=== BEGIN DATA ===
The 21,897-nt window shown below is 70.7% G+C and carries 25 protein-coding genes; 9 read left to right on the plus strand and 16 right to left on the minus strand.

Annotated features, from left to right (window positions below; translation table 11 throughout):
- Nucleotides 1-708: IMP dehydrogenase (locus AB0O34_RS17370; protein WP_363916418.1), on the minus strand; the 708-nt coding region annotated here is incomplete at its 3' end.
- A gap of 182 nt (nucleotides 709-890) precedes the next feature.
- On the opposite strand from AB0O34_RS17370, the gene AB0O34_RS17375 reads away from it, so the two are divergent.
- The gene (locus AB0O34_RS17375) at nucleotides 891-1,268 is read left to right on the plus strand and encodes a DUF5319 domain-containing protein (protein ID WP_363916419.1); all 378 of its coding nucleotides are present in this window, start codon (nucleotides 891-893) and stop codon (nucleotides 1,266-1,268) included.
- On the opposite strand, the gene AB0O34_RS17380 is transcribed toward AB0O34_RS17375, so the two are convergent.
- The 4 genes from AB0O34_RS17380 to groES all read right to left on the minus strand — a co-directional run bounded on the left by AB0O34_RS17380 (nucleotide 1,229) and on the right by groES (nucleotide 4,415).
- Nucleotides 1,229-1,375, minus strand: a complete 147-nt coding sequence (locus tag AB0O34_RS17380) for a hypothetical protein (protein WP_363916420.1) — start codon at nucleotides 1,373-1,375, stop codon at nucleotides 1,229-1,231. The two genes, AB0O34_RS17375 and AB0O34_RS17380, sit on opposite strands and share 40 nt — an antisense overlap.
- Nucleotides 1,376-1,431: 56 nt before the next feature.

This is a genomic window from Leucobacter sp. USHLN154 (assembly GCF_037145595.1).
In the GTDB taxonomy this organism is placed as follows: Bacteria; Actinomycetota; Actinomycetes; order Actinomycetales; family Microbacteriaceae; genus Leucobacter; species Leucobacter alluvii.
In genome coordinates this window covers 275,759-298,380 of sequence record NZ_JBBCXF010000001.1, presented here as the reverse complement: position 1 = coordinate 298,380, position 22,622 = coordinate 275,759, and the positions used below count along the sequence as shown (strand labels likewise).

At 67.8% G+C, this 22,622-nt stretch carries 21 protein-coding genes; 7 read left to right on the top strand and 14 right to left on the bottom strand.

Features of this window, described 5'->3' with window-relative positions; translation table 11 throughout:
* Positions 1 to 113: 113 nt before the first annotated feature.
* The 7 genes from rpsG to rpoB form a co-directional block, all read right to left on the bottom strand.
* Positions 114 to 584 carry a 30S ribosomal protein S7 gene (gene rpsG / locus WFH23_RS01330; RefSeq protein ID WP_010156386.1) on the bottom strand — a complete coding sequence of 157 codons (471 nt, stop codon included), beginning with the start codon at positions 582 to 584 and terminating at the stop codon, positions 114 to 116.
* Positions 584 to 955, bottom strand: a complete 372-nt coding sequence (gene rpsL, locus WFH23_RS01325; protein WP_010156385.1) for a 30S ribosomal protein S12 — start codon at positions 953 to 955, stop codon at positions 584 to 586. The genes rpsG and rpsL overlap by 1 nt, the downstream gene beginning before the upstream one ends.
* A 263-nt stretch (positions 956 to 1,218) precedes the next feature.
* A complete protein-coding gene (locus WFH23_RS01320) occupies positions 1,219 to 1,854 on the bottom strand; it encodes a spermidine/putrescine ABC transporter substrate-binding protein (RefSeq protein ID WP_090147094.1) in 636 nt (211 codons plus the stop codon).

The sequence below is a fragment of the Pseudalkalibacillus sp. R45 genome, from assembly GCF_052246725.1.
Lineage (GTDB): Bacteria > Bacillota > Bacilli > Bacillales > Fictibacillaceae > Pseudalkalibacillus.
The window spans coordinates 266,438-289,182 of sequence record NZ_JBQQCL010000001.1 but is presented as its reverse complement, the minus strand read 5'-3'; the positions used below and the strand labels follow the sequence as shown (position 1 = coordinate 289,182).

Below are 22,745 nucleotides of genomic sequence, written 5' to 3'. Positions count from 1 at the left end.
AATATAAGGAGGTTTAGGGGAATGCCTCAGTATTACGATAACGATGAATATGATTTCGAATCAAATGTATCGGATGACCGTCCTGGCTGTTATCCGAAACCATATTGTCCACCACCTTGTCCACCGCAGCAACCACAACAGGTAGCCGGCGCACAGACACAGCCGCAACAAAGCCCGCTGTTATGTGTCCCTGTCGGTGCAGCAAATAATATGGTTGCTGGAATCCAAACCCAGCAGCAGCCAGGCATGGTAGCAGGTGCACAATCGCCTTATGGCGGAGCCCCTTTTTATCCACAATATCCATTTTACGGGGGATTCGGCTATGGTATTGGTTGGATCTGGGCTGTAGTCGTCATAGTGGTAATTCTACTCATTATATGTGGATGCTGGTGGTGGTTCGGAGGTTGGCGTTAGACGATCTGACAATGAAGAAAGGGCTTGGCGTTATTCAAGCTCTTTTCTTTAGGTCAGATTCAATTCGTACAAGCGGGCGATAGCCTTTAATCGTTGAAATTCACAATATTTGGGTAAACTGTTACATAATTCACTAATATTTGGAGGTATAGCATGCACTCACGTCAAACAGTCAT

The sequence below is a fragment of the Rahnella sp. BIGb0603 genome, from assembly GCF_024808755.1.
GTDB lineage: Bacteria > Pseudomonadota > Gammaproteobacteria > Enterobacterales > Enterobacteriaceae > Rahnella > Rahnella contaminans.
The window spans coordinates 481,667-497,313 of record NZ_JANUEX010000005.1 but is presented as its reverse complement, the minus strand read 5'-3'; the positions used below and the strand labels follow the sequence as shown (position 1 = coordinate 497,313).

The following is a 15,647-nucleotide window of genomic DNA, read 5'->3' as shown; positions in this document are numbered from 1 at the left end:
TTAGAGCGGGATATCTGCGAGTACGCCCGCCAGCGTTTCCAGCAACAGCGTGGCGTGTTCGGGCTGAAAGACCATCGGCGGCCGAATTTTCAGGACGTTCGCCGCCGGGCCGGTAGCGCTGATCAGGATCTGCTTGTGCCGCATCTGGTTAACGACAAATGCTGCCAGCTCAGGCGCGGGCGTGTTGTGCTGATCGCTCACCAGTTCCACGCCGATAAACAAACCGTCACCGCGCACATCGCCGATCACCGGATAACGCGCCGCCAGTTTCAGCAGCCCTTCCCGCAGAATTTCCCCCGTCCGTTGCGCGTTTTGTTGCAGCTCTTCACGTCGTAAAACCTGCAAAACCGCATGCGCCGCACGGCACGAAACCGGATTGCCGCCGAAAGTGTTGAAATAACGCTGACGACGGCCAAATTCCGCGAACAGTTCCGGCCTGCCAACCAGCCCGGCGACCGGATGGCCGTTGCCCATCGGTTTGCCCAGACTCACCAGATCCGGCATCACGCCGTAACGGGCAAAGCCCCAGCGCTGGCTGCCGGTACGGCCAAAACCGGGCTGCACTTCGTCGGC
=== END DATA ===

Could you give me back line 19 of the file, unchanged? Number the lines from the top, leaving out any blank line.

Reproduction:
* Positions 584 to 955, bottom strand: a complete 372-nt coding sequence (gene rpsL, locus WFH23_RS01325; protein WP_010156385.1) for a 30S ribosomal protein S12 — start codon at positions 953 to 955, stop codon at positions 584 to 586. The genes rpsG and rpsL overlap by 1 nt, the downstream gene beginning before the upstream one ends.